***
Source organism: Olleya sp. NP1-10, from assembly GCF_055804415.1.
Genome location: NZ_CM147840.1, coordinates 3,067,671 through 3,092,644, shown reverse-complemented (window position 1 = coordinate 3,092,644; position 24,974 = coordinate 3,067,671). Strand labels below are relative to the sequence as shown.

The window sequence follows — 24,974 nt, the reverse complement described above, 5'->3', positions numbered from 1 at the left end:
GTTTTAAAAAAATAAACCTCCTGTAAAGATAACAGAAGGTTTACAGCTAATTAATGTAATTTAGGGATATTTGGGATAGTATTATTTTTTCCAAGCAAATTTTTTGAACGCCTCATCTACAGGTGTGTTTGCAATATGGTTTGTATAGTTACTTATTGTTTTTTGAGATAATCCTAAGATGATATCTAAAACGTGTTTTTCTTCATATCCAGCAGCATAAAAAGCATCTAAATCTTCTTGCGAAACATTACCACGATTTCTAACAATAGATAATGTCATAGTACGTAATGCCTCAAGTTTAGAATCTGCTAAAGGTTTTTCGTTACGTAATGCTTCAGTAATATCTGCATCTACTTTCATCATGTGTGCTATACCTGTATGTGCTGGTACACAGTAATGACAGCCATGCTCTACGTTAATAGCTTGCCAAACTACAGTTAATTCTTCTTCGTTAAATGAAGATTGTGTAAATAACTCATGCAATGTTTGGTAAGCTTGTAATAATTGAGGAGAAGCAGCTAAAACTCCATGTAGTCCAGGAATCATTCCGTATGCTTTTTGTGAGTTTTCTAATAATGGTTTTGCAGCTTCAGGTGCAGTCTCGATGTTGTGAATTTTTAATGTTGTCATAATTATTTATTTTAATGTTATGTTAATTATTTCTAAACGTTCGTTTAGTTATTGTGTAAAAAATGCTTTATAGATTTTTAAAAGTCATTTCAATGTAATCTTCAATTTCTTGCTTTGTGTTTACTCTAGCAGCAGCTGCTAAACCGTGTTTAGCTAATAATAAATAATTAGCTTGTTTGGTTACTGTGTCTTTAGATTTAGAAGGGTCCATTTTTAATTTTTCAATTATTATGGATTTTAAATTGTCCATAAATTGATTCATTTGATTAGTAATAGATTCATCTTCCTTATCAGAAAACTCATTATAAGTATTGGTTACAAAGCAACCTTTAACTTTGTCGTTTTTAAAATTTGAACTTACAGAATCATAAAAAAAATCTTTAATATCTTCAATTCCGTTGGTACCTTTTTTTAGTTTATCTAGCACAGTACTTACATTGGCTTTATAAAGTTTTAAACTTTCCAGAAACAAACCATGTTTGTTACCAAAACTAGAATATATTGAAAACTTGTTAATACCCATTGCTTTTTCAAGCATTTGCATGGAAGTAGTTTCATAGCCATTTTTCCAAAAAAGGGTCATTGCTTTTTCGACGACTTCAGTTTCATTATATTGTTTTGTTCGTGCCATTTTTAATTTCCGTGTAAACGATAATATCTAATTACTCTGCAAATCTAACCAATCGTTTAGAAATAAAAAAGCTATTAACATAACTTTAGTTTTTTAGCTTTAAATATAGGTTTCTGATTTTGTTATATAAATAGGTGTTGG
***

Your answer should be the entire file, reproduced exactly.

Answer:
Source organism: Olleya sp. NP1-10, from assembly GCF_055804415.1.
Genome location: NZ_CM147840.1, coordinates 3,067,671 through 3,092,644, shown reverse-complemented (window position 1 = coordinate 3,092,644; position 24,974 = coordinate 3,067,671). Strand labels below are relative to the sequence as shown.

The window sequence follows — 24,974 nt, the reverse complement described above, 5'->3', positions numbered from 1 at the left end:
GTTTTAAAAAAATAAACCTCCTGTAAAGATAACAGAAGGTTTACAGCTAATTAATGTAATTTAGGGATATTTGGGATAGTATTATTTTTTCCAAGCAAATTTTTTGAACGCCTCATCTACAGGTGTGTTTGCAATATGGTTTGTATAGTTACTTATTGTTTTTTGAGATAATCCTAAGATGATATCTAAAACGTGTTTTTCTTCATATCCAGCAGCATAAAAAGCATCTAAATCTTCTTGCGAAACATTACCACGATTTCTAACAATAGATAATGTCATAGTACGTAATGCCTCAAGTTTAGAATCTGCTAAAGGTTTTTCGTTACGTAATGCTTCAGTAATATCTGCATCTACTTTCATCATGTGTGCTATACCTGTATGTGCTGGTACACAGTAATGACAGCCATGCTCTACGTTAATAGCTTGCCAAACTACAGTTAATTCTTCTTCGTTAAATGAAGATTGTGTAAATAACTCATGCAATGTTTGGTAAGCTTGTAATAATTGAGGAGAAGCAGCTAAAACTCCATGTAGTCCAGGAATCATTCCGTATGCTTTTTGTGAGTTTTCTAATAATGGTTTTGCAGCTTCAGGTGCAGTCTCGATGTTGTGAATTTTTAATGTTGTCATAATTATTTATTTTAATGTTATGTTAATTATTTCTAAACGTTCGTTTAGTTATTGTGTAAAAAATGCTTTATAGATTTTTAAAAGTCATTTCAATGTAATCTTCAATTTCTTGCTTTGTGTTTACTCTAGCAGCAGCTGCTAAACCGTGTTTAGCTAATAATAAATAATTAGCTTGTTTGGTTACTGTGTCTTTAGATTTAGAAGGGTCCATTTTTAATTTTTCAATTATTATGGATTTTAAATTGTCCATAAATTGATTCATTTGATTAGTAATAGATTCATCTTCCTTATCAGAAAACTCATTATAAGTATTGGTTACAAAGCAACCTTTAACTTTGTCGTTTTTAAAATTTGAACTTACAGAATCATAAAAAAAATCTTTAATATCTTCAATTCCGTTGGTACCTTTTTTTAGTTTATCTAGCACAGTACTTACATTGGCTTTATAAAGTTTTAAACTTTCCAGAAACAAACCATGTTTGTTACCAAAACTAGAATATATTGAAAACTTGTTAATACCCATTGCTTTTTCAAGCATTTGCATGGAAGTAGTTTCATAGCCATTTTTCCAAAAAAGGGTCATTGCTTTTTCGACGACTTCAGTTTCATTATATTGTTTTGTTCGTGCCATTTTTAATTTCCGTGTAAACGATAATATCTAATTACTCTGCAAATCTAACCAATCGTTTAGAAATAAAAAAGCTATTAACATAACTTTAGTTTTTTAGCTTTAAATATAGGTTTCTGATTTTGTTATATAAATAGGTGTTGG